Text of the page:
COVID19 Parenting Summer Bucket Lis

This weird summer

I knew the question was coming. For the first time in about five years, the summer bucket list that hangs from our fridge isn’t there this year. But when my daughter said “Are we not doing the summer bucket list?” I felt bad.

I’ve written about our lists before:

Summer Bucket List and Facing Fears of Commitment
Summer Bucket List: Visit a Little Free Library
Summer Bucket List: Staying on Track and Soaking Up Summer
Calling it on Summer
Closing the Door on Summer

This year has already been so weird that I had decided it was probably not going to happen. We started our summer in Missouri. We came home to a lock-down-type situation. Things are closed. Masks are required. Our summer bucket list had included so many field trips in the past–this year was going to be different. Not only because of COVID-19 but also because now I’m working full time hours. Half of them are still from home, but I’m still busy during those hours.

I could not let this tradition die. So, last weekend, I got up early and started brainstorming. I browsed Pinterest for things that we could do from home. Places we could go after I got done with work. Activities that would break up the monotony of work, work, clean, and work.

Here is our Summer 2020 Bucket List

This list includes many things we can do at home in a short period of time: like MASH and door hangers. This means it won’t take up work time, but we still get to do something different. We can find a geocache in our neighborhood in the evening. We can go to Lexington on a weekend. We can have an outdoor movie whenever we want. Maybe today.

Sure, there are fewer field trips, but maybe we can sneak in some extras.

Facing Reality

Last weekend, I was talking to a family friend. He asked me if my husband was still traveling an insane amount. The answer is yes, but at least we got to go with him for three weeks. He said something to the effect of “That’s a shame because your kids still want to hang out with you. Your oldest will be 13 by next summer. She’ll know everything and you’ll know nothing and she won’t want to spend time with you.”

That’s probably true. Though I feel like it’s less likely How much more time will I have carting these girls around to things like berry picking and lunch at Blake’s or climbing the steps to the Port Huron lighthouse?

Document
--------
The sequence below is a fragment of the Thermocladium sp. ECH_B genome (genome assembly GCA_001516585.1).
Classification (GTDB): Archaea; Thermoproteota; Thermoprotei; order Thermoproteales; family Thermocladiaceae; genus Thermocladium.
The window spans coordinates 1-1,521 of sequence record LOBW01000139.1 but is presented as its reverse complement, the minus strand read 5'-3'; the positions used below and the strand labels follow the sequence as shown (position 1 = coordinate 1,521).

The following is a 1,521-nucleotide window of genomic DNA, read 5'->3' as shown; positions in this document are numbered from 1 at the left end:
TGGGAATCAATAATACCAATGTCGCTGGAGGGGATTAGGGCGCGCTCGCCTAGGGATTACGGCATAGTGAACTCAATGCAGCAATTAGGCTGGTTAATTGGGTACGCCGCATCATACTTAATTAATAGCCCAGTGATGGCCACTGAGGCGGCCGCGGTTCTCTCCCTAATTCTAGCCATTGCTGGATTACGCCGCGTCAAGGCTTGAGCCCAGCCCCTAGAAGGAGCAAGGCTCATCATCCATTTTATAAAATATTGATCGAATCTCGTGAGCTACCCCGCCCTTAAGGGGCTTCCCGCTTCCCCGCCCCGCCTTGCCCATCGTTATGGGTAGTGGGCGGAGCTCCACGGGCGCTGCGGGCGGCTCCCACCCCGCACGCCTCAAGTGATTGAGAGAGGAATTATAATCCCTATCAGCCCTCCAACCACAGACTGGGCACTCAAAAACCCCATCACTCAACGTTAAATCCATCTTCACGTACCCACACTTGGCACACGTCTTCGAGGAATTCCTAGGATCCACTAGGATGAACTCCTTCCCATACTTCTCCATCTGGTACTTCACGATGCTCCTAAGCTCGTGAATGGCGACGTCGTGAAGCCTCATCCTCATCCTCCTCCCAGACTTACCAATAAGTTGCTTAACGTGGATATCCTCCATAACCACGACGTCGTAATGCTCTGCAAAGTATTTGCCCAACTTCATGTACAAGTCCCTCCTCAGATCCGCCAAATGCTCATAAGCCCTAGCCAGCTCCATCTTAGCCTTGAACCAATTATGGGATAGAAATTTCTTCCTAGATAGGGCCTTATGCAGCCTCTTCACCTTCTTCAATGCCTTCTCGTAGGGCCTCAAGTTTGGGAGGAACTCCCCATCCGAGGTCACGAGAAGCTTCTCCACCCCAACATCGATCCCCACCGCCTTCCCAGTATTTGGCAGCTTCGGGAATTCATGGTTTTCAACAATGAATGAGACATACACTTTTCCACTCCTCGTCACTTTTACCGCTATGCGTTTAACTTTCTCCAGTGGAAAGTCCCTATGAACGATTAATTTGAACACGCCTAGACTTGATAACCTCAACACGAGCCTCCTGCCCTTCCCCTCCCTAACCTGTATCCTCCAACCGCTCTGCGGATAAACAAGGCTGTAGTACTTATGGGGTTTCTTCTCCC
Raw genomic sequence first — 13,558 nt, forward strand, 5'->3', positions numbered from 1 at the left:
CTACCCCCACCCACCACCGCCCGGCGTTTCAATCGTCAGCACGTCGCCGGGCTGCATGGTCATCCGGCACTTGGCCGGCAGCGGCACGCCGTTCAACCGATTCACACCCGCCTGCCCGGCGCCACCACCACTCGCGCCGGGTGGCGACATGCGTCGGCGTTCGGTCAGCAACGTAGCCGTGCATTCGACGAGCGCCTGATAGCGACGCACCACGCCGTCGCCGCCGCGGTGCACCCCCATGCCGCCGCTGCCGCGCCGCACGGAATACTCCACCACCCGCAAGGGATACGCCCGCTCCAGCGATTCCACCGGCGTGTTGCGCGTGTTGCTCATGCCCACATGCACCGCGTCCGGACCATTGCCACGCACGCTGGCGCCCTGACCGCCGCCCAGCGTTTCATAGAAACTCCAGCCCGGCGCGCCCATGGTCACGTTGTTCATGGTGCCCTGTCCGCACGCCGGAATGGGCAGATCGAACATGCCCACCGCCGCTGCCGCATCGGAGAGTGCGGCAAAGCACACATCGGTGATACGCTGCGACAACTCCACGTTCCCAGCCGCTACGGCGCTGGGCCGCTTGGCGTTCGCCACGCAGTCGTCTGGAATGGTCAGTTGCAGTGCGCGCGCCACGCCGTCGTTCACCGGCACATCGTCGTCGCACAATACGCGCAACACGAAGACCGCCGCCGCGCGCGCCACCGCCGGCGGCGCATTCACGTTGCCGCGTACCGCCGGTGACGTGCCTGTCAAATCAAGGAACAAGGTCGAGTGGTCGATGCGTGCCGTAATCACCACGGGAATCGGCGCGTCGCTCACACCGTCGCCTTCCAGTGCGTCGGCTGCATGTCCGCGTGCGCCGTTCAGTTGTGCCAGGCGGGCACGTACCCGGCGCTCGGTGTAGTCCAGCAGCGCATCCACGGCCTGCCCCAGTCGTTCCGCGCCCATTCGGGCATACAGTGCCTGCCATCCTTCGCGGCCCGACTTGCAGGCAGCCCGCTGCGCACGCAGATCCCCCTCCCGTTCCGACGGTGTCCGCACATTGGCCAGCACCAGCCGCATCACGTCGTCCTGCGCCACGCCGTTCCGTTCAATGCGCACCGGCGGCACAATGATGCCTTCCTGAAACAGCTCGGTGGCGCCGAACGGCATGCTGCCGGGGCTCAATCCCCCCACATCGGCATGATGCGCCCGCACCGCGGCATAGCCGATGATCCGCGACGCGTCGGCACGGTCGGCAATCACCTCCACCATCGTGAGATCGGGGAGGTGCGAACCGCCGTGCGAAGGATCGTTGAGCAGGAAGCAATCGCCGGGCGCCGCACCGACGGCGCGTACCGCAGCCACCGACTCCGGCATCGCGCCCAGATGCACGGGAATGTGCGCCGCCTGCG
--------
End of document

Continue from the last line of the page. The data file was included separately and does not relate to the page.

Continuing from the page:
We spend the entire school year running around like fools. We eat dinner in the car on the way to soccer games. We spend hours at the dance studio. I race home after work to make dinner, clean up, make lunches, help with homework and really, really hope to grab a few minutes for myself. I don’t want the summer to just be this void of time in which they watched way too much YouTube and played way too much Playstation. We need to make something of it.

Juggling the Time

I hate to say I don’t care, because I do, but if this stay-home order has taught me anything, it’s that these four people are my nucleus, but they certainly won’t be here, in this time, at this age, in this house, forever. I like both of my jobs, but they aren’t prioroty one.

So, for now, I try to honor their requests for my time but I also try to steal some of it away. If work isn’t something that has to be done RIGHTNOW or during business hours, I do try to push some of it off until the evening when we are all decompressing. That gives me day-time hours with the girls. This hasn’t happened in a few weeks, but I need to get back to it.

The same way I need to get back to working out.

Both are vital to my sanity.

While my middle daughter’s goal of watching all seven seasons of Chicago PD is admirable, it’s not productive or memorable. Though, one of my goals is to binge watch Chicago Med so I can’t really blame her.

I don’t have much to complain about. My wedding wasn’t canceled. I’m not being forced to give birth in pandemic conditions. My summer bucket list just changing. I have to wear a mask to Target. It’s not the end of the world. And we will make it work.